Greg White put it best in one of his recent blogs. Why is it OK to have armed guards in just about all federal, state, and county office buildings to protect our politicians, yet people have a problem with protecting our childred in the same way? We can’t be saying who’s more important, are we? We’re in a different world now and must make adjustments to fit the times.

  39. Paul Stough says:

    So we fortify our schools, and protect them with properly trained armed guards, so then the wacko who wants to kill kids just fires up a loaded school bus. What do you do about that?


  40. Bill says:

    With some “rights” comes sacrifice. For example, some think the loss of lives is a justifiable sacrifice of war. In Newtown 20 children and 6 teachers were killed. Twenty children were mowed down by an assault weapon. Twenty children! They are the most recent sacrifice of the “right to keep and bear.” So Nick, it looks like another sacrifice has been made for you to keep your two AR-15’s. Is it worth it?

  41. Nick Russell says:

    Bill, my two AR-15s and those of millions of other responsible gun owners were not involved. There were 9,878 drunk driving fatalities in 2011. Was your right to own a car or buy alcohol worth it?

  42. Bill says:

    Seriously? You are equating a car to an assault weapon? There are way more laws, regulations, licensing and restrictions on owning and driving a car than an assault weapon. Even switchblade knifes are regulated or prohibited by federal and state laws.

  43. Nick Russell says:

    And yet, Bill, with all of those laws, regulations, licenses and restrictions, almost 10,000 people were killed in one year by drunk drivers. So what good did those laws accomplish? People who don’t give a damn for the law will ignore it, whether that law applies to guns, cars, alcohol, or drugs.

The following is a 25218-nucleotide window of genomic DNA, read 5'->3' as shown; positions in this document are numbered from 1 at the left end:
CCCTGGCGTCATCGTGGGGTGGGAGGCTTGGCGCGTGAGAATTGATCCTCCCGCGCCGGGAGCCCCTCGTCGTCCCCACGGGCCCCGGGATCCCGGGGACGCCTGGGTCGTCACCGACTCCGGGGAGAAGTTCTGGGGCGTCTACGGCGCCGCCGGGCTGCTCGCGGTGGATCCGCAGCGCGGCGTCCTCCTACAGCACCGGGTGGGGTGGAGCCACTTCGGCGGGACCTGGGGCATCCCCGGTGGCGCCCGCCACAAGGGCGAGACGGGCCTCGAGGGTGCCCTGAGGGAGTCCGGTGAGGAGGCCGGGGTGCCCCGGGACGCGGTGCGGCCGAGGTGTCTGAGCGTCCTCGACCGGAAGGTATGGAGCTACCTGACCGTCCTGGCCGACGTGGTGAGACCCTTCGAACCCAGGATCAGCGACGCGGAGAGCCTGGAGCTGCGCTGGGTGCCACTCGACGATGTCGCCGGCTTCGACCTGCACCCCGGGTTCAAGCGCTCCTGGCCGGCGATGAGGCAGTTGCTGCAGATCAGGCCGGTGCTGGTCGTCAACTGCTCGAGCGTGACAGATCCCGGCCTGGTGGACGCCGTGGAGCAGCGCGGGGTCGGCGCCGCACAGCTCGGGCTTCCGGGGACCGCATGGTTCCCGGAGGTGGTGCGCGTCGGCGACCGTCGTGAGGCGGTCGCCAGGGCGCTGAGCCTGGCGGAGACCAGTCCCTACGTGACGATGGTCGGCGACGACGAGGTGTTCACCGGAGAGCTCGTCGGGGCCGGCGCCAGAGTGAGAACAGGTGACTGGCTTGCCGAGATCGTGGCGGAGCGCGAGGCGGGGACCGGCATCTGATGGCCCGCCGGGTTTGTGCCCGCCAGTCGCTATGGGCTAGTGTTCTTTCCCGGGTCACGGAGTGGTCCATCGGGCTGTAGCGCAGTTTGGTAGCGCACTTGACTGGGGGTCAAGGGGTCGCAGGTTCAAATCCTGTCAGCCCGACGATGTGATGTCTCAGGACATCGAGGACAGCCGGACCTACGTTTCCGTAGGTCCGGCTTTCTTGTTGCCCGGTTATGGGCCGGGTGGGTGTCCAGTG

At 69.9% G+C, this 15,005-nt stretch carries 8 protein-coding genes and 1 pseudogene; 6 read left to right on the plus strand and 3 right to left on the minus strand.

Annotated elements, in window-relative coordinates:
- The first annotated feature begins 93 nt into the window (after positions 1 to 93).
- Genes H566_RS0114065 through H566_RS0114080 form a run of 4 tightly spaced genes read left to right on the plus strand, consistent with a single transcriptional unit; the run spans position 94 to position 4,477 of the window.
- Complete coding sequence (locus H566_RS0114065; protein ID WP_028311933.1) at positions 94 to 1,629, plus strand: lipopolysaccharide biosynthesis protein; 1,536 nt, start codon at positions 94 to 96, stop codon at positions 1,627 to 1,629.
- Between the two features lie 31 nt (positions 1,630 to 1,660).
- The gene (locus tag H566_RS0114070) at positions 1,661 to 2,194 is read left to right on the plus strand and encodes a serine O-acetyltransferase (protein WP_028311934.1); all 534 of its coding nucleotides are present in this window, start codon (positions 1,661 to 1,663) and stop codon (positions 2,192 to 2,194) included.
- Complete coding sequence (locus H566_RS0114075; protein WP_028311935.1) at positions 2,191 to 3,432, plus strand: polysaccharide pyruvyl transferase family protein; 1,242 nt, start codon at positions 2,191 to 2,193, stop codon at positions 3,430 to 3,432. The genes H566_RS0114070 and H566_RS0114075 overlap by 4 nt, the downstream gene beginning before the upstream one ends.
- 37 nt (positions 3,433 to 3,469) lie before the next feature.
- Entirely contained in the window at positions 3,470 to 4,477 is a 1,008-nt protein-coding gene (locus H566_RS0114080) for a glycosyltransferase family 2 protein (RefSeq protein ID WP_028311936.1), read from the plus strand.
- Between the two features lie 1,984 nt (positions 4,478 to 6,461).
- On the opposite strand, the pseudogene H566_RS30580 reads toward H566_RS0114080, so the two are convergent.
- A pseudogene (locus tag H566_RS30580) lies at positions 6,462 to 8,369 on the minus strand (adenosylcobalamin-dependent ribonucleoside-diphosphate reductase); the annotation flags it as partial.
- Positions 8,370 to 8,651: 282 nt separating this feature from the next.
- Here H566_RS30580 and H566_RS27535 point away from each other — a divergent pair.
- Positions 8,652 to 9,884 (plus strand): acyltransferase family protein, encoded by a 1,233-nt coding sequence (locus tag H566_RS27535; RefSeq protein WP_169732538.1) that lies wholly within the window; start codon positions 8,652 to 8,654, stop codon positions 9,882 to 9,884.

44. Paul Stough says:

    Why are we even talking about these 26 people! As Nick says almost 10,000 people were killed by drunk drivers, and I believe almost that same number are killed by sober drivers, and over 100,000 people die every year from medical mistakes, and I am sure hundreds of them are kids, and we hear virtually nothing about them!

  45. Robert says:

    Nick, as I said before, I’ve always been a supporter of a pretty strict adherence to the second amendment and of the NRA to watchdog it for us; that is until our guy Wayne started going off the deep end a few years back… It’s always been clear to me that the writers of our Constitution and Bill of Rights didn’t have hunting in mind when they added the second amendment; they intended the citizenry to always have the ability to keep and bear military style personal arms to help preserve the free state if it ever came to that. The problem now as I see it, is where do we draw the line with what are essentially weapons of mass destruction available today… The extreme though unreasonable example often used is do we go so far as to allow any law abiding citizen to keep a nuke in his garage; an M2 Browning, an rpg or shoulder fired missile? That, and I think maybe the rapidly advancing high pressure and high tech environment our kids are raised in these days make things different and give us cause to revisit this whole deal…
    I also have always thought like you that banning assault rifles or high capacity magazines wouldn’t stop the bad guys from getting them; and as long as they had them then by God the law abiding citizen should be able to have them too… But you know, the other day I had the thought that we banned machine guns I think back in the thirties, and today you don’t hear of them being used in drive-bys or any other crime. So,,, maybe making certain weapons more difficult to come by can work???
    This is a tuff question, and it should be and we shouldn’t take it lightly and act with ‘knee jerked’ reaction. But also as I said in the previous post, this mass shooting of 6 year old kids has caused my thinking to change, and I think it’s time to lay it out on the table to review…